[Python-Dev] My patches

Paul Moore p.f.moore at gmail.com
Fri Oct 31 00:34:32 CET 2008

2008/10/30 "Martin v. Löwis" <martin at v.loewis.de>:
>> Question - is there anything Roundup can do to help triage? Extra
>> status or keyword values ("has patch",
> There is "patch" keyword already, and a public query "Patches"
> (as well as "My Patches")

Sorry, I checked the keywords but missed it.

>> "ready to go", ...)?
> We could give more people the right to set the resolution to "Accepted".
> This is a matter of trust, though - if the committer then still needs
> to review it, anyway, nothing is gained.

Agreed. I was thinking vaguely in terms of a type of voting - rather
than a status or resolution, it might be more like the nosy list - a
list of people who have said they think the patch is OK. The more
people on the list, the stronger the assurance that it's acceptable.
It is still a matter of trust, of course - nothing can avoid that.

>> More
>> canned searches ("Show Open" and "Show Unassigned" aren't a lot of
>> help)?
> Please go to the "edit" label next to "Search". You can store your
> own searches, but you can also share searches with others.

I see it now. Thanks. It's not very obvious, but once you know it's
there, it looks fine.

>> Custom reports (summaries by type)?
> This I don't understand - how is it different from a search?

I was thinking in terms of summary reports - counts of numbers of
issues in various groups. The output layout is different from a
search. My idea was to make it easier to find areas which are worth
tackling (for example, if there are lots of documentation patches, it
might be worth a look through to see if any are trivial). It's graphs
and counts to help people to find areas they can help with that I was
thinking of.

It's not a very clear concept, even in my own mind though.

>> Or are such things there and simply not publicised enough?
> Perhaps. I really don't know what percentage of interested users
> is aware of roundup capabilities.

Fair point. My gut feeling is that more people would be interested if
we had ways of presenting the list of issues in better ways than the
current monolithic list. If people could see "hey, there's a lot of
documentation (or library, or C code, or whatever) patches which
haven't been looked at yet", they might be inclined to take a look.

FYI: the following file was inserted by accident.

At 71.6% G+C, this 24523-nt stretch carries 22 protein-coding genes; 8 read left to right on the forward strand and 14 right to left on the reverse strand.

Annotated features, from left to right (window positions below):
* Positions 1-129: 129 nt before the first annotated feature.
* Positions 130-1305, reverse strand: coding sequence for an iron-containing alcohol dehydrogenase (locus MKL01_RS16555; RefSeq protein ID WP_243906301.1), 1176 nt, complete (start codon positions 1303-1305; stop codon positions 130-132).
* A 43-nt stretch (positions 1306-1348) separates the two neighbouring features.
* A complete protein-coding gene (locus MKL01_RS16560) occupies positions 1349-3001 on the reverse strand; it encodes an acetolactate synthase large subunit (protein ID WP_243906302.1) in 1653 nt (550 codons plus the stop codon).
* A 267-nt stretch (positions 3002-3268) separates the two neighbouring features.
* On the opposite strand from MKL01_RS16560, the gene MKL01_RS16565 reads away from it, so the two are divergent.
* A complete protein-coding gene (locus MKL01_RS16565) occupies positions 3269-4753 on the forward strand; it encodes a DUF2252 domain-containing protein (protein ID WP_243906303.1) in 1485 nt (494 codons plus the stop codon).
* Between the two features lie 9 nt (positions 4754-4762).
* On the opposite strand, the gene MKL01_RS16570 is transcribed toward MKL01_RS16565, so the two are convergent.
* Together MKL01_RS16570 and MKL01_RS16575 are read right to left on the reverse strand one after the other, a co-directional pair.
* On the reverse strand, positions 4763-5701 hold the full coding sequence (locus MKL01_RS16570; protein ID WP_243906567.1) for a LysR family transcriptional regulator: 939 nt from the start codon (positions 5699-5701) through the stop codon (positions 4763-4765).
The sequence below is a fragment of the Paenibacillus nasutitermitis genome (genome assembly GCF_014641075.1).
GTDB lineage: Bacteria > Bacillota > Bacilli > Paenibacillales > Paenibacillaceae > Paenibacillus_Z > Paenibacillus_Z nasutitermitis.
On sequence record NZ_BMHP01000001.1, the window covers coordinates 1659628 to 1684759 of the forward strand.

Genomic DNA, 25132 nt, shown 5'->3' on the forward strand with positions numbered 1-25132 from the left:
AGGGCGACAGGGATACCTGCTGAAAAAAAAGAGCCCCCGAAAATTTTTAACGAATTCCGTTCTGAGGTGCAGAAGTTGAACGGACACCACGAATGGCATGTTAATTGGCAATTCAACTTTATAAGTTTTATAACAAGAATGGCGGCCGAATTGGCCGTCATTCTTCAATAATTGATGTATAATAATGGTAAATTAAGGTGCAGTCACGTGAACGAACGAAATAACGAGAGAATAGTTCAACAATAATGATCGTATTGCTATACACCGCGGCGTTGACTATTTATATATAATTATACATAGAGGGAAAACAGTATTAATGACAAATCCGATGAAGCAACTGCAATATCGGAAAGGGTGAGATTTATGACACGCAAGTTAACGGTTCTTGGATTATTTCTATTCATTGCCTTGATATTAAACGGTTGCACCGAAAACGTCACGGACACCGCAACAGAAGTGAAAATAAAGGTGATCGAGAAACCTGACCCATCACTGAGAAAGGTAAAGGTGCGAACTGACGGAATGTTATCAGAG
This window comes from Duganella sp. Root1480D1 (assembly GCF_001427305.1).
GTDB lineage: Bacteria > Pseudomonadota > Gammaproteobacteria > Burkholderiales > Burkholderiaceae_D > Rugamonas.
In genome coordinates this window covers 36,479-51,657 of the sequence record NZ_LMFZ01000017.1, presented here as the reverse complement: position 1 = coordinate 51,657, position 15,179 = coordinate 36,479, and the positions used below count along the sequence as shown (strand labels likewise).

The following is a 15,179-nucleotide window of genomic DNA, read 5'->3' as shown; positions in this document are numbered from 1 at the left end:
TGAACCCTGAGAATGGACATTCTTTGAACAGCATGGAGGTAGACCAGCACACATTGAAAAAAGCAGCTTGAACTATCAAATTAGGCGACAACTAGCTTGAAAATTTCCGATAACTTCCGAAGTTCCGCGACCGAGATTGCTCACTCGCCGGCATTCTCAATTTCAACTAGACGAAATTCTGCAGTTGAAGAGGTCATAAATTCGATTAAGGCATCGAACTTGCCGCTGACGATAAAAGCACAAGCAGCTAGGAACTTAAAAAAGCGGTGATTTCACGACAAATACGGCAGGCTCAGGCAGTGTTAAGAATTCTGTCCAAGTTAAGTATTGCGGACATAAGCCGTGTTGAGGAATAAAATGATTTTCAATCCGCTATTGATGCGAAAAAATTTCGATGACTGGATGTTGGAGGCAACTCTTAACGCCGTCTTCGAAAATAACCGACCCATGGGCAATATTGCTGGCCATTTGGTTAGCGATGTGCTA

Maybe even a simple graph of current issues on the python.org front
page, with a "Lend a hand!" type of heading, to suggest that people
could help.

There's still the trust issue you mentioned above, but my instinct is
that the average Python coder simply doesn't realise that they could
help - or they believe that taking a spare 15 minutes "wouldn't be
worth it".

>> 2. Some patches marked as "documentation" are doc fixes, others seem
>> to be issues where it has been decided that the behaviour is correct
>> as is, but needs to be documented. Fair enough, but it's much harder
>> to assess the latter, and there's no way of just grabbing the former
>> (for example, to spend a spare 30 minutes reviewing simple stuff).
> There is the "easy" keyword. Of course, it might also be useful to
> triage more issues as "easy".

That might help. But you can't search on combinations of keyword (e.g.
easy, with a patch). Maybe an extra property "Difficulty", with values
Easy, Moderate, Complex (and blank, for "not checked yet") would be
good. Interested parties could check for issues with blank difficulty,
and assign a difficulty level. That's useful triage, and not that hard
for anyone to do.

>> 3. There's nothing obvious I can do to move an issue forward. Sure, I
>> can make a comment, but that's about it. I'd like something that stood
>> a bit more chance of getting noticed (like a status change, or maybe a
>> list of people who think this is good to apply, which I can add myself
>> to).
> The "developer" role has more user interface. I've just given it to you.

Thanks. I'll try to justify it by doing a bit more on the tracker :-)

>> Hmm, I've spent more time on this than I should have, and it's gone
>> way off topic. Is there anywhere better to discuss it?
> There is the tracker-discuss list for discussion, and the meta tracker
> for actual problems/wishes for the tracker.


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